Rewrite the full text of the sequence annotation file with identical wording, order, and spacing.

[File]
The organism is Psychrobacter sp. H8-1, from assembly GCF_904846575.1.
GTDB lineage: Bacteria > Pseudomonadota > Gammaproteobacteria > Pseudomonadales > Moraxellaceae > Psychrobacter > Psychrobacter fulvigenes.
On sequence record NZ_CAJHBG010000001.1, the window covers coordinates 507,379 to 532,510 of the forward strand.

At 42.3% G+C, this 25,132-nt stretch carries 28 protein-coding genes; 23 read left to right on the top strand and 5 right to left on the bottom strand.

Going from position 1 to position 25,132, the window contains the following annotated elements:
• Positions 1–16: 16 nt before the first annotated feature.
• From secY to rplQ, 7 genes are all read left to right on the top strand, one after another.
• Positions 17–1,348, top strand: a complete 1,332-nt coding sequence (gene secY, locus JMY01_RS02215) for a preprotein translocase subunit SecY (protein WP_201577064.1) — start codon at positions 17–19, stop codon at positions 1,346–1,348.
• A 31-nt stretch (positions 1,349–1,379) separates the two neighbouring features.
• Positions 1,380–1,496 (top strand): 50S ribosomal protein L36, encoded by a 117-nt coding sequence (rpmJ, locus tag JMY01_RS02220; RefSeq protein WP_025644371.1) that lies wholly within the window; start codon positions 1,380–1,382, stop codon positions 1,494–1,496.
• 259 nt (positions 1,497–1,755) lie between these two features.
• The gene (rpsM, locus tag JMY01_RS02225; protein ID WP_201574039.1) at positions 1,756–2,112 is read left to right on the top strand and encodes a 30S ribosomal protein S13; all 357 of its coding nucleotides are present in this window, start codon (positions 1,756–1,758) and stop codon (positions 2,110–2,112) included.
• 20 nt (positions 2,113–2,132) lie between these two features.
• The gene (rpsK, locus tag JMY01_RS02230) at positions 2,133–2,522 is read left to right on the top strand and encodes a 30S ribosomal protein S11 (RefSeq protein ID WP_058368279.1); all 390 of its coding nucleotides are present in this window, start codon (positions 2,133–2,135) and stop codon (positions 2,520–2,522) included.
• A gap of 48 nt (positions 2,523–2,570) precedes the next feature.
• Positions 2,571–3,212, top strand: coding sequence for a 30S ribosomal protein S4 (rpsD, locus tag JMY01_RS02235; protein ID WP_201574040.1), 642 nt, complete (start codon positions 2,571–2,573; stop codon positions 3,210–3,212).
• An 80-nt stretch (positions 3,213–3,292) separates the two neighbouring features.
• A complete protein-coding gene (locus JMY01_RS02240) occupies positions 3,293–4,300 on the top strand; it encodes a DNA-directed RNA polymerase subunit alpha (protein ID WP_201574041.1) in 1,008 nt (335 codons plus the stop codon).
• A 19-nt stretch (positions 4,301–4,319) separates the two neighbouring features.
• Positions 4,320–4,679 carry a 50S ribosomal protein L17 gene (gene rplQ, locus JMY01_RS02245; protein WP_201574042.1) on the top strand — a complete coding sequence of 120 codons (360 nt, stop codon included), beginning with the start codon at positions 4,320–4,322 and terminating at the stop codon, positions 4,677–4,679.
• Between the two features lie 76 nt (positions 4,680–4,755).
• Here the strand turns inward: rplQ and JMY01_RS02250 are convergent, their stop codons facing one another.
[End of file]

The organism is Psychrobacter sp. H8-1, from assembly GCF_904846575.1.
GTDB lineage: Bacteria > Pseudomonadota > Gammaproteobacteria > Pseudomonadales > Moraxellaceae > Psychrobacter > Psychrobacter fulvigenes.
On sequence record NZ_CAJHBG010000001.1, the window covers coordinates 507,379 to 532,510 of the forward strand.

At 42.3% G+C, this 25,132-nt stretch carries 28 protein-coding genes; 23 read left to right on the top strand and 5 right to left on the bottom strand.

Going from position 1 to position 25,132, the window contains the following annotated elements:
• Positions 1–16: 16 nt before the first annotated feature.
• From secY to rplQ, 7 genes are all read left to right on the top strand, one after another.
• Positions 17–1,348, top strand: a complete 1,332-nt coding sequence (gene secY, locus JMY01_RS02215) for a preprotein translocase subunit SecY (protein WP_201577064.1) — start codon at positions 17–19, stop codon at positions 1,346–1,348.
• A 31-nt stretch (positions 1,349–1,379) separates the two neighbouring features.
• Positions 1,380–1,496 (top strand): 50S ribosomal protein L36, encoded by a 117-nt coding sequence (rpmJ, locus tag JMY01_RS02220; RefSeq protein WP_025644371.1) that lies wholly within the window; start codon positions 1,380–1,382, stop codon positions 1,494–1,496.
• 259 nt (positions 1,497–1,755) lie between these two features.
• The gene (rpsM, locus tag JMY01_RS02225; protein ID WP_201574039.1) at positions 1,756–2,112 is read left to right on the top strand and encodes a 30S ribosomal protein S13; all 357 of its coding nucleotides are present in this window, start codon (positions 1,756–1,758) and stop codon (positions 2,110–2,112) included.
• 20 nt (positions 2,113–2,132) lie between these two features.
• The gene (rpsK, locus tag JMY01_RS02230) at positions 2,133–2,522 is read left to right on the top strand and encodes a 30S ribosomal protein S11 (RefSeq protein ID WP_058368279.1); all 390 of its coding nucleotides are present in this window, start codon (positions 2,133–2,135) and stop codon (positions 2,520–2,522) included.
• A gap of 48 nt (positions 2,523–2,570) precedes the next feature.
• Positions 2,571–3,212, top strand: coding sequence for a 30S ribosomal protein S4 (rpsD, locus tag JMY01_RS02235; protein ID WP_201574040.1), 642 nt, complete (start codon positions 2,571–2,573; stop codon positions 3,210–3,212).
• An 80-nt stretch (positions 3,213–3,292) separates the two neighbouring features.
• A complete protein-coding gene (locus JMY01_RS02240) occupies positions 3,293–4,300 on the top strand; it encodes a DNA-directed RNA polymerase subunit alpha (protein ID WP_201574041.1) in 1,008 nt (335 codons plus the stop codon).
• A 19-nt stretch (positions 4,301–4,319) separates the two neighbouring features.
• Positions 4,320–4,679 carry a 50S ribosomal protein L17 gene (gene rplQ, locus JMY01_RS02245; protein WP_201574042.1) on the top strand — a complete coding sequence of 120 codons (360 nt, stop codon included), beginning with the start codon at positions 4,320–4,322 and terminating at the stop codon, positions 4,677–4,679.
• Between the two features lie 76 nt (positions 4,680–4,755).
• Here the strand turns inward: rplQ and JMY01_RS02250 are convergent, their stop codons facing one another.